Arts & Life

1:48pm

Sun February 24, 2013
Author Interviews

Historical Fiction Gets Personal in 'Philida'

Originally published on Sun February 24, 2013 3:44 pm

Random House

André Brink is one of the most well-known anti-apartheid writers in South Africa. His latest novel Philida, which was longlisted for the Man Booker Prize, is set in 1832 in the South African Cape, just two years before emancipation.

The title character lodges a complaint against her master, Francois Brink, who is also the father of her four children. He'd promised her freedom, but then backs out and marries a wealthy white woman.

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10:04am

Sun February 24, 2013
The Two-Way

Auction Halted Of Banksy Mural Removed In London

Originally published on Sun February 24, 2013 12:18 pm

A man inspects a plastic cover placed over an artwork attributed to Banksy in London. The stencilled image depicts a poor child making Union Jack flags on a sewing machine and is located on the wall of a Poundland discount shop in the Wood Green area of north London.
Peter Macdiarmid Getty Images

Last week we told you about the uproar surrounding the auction of a piece of art by mysterious graffiti artist Banksy that disappeared from its home on a wall in north London.

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9:46am

Sun February 24, 2013
Author Interviews

Literary Idol Comes To Life in 'Farewell, Dorothy Parker'

Originally published on Mon December 2, 2013 10:43 am

What would you do if your literary idol came to life — came into your life — and then you couldn't get rid of her? Violet Epps, heroine of the new novel Farewell, Dorothy Parker discovers being a fan isn't the same as being a roommate when Dorothy Parker's spirit rematerializes from an ancient Algonquin Hotel guestbook — and then follows her home.

Author Ellen Meister tells NPR's Rachel Martin that she first encountered Parker's work as a teenager.

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7:51am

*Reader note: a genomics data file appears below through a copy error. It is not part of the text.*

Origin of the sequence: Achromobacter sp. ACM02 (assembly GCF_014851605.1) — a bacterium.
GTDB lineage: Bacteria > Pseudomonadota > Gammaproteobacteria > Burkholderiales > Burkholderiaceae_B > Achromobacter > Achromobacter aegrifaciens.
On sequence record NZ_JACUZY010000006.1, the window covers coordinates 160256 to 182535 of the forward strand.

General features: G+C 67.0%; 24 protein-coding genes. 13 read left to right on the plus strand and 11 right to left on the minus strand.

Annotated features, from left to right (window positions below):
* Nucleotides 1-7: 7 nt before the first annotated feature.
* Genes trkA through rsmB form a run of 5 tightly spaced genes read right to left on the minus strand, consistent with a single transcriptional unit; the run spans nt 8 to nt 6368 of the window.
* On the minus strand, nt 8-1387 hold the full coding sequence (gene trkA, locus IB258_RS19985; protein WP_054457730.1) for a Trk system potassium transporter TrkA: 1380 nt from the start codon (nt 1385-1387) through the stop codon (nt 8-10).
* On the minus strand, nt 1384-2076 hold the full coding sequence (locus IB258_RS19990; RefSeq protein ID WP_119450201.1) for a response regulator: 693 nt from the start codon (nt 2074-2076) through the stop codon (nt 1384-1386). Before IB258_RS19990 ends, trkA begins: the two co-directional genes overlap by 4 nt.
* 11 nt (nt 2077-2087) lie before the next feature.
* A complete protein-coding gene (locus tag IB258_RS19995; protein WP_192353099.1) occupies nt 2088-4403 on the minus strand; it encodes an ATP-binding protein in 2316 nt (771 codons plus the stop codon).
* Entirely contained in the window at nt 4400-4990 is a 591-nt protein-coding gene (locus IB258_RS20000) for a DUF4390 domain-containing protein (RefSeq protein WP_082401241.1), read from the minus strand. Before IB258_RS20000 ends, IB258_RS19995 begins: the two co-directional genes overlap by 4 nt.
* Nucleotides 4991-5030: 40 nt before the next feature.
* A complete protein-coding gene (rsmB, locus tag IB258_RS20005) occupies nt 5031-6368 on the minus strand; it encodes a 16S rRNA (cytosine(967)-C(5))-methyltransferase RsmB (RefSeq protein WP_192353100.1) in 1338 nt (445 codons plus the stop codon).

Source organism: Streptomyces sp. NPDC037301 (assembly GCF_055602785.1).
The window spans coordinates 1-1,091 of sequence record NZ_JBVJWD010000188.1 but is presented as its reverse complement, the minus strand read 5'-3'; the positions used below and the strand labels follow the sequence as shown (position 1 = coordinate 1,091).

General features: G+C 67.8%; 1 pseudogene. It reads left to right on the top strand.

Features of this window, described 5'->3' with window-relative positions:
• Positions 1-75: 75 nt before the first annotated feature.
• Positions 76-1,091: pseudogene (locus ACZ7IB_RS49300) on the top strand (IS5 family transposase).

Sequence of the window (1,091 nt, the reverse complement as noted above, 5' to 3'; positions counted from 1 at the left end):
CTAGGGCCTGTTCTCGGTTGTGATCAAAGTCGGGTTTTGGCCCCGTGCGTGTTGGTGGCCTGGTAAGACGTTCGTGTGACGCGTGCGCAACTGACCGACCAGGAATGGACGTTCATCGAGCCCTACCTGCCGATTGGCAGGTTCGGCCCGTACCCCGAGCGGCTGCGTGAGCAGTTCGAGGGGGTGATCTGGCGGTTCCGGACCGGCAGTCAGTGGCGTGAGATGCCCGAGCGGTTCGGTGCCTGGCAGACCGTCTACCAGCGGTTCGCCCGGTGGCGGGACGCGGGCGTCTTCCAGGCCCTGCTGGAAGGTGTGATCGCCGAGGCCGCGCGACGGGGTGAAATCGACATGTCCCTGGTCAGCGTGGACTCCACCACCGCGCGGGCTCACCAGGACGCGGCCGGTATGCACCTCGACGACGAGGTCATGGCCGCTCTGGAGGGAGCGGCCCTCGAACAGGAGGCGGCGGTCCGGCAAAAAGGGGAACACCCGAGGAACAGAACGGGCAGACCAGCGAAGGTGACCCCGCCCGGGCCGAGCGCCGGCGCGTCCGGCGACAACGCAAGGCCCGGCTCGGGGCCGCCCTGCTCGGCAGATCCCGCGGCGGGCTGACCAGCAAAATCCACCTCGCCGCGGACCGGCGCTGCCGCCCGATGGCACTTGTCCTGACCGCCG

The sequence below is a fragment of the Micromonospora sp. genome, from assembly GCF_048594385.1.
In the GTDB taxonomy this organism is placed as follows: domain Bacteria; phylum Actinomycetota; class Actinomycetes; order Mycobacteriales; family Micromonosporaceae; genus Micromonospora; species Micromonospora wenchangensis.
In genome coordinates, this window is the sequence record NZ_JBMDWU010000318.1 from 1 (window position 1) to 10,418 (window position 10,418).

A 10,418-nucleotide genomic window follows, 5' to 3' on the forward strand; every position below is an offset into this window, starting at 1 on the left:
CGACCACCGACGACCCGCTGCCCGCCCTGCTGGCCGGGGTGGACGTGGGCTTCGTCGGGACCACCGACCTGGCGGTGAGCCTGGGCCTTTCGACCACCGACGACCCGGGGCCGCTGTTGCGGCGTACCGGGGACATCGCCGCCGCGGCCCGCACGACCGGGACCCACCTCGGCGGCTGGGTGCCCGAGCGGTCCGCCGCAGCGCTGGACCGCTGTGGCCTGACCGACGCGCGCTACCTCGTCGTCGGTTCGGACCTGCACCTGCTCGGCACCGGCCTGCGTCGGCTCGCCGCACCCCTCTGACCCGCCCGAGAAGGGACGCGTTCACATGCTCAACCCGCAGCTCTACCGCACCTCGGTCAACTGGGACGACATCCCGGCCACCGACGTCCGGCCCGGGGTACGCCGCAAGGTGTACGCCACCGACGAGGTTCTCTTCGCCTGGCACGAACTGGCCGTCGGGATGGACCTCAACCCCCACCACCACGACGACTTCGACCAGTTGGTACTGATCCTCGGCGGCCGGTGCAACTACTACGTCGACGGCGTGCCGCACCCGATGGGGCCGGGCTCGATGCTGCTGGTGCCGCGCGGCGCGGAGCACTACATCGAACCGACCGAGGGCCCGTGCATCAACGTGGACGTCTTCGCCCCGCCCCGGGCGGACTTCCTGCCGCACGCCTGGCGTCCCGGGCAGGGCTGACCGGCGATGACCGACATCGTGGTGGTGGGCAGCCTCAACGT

Sun February 24, 2013
PG-13: Risky Reads

These 'Great Tales Of Terror' Live Up To Their Promise

Originally published on Mon February 25, 2013 9:40 am

Duncan P Walker iStockphoto.com

Michael Dirda's latest book is On Conan Doyle.

When I was a boy growing up in the working-class steel town of Lorain, Ohio, I used to ride my beloved Roadmaster bicycle to the branch library. Located in the Plaza Shopping Center, this former storefront was just around the corner from the W.T. Grant's and Merit Shoes. Inside there were perhaps six small tables, a couple of reading chairs, the librarian's checkout desk, and light oak bookshelves along three walls. There can't have been more than one- or two-thousand books.

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6:34am

Sun February 24, 2013
Oscars 2013: The 85th Annual Academy Awards

Real-Life Shipwreck Survivor Helped 'Life Of Pi' Get Lost At Sea

Originally published on Sun February 24, 2013 6:06 am

Steven Callahan survived for 76 days adrift in an inflatable life raft. This 2002 photo shows Callahan with an improved life raft he designed after his ordeal. While enduring shark attacks, rain and helpless drifting, Callahan dreamed of a better survival vessel. Once he returned to land, he spent almost two decades designing this one, featuring a rigid exterior, a removable canopy and a sail.
Pat Wellenbach Associated Press

In Life of Pi, one of the nine Oscar nominees for Best Picture this year, a boy suffers a shipwreck and is lost at sea. It's a fictional story, of course, based on a novel, but director Ang Lee nevertheless wanted the movie to have depth and realism. But how do you add a realistic edge to someone drifting alone in the sea? For most people, even those in the imaginative business of movie-making, it's hard to picture the perils and isolation of months without rescue.

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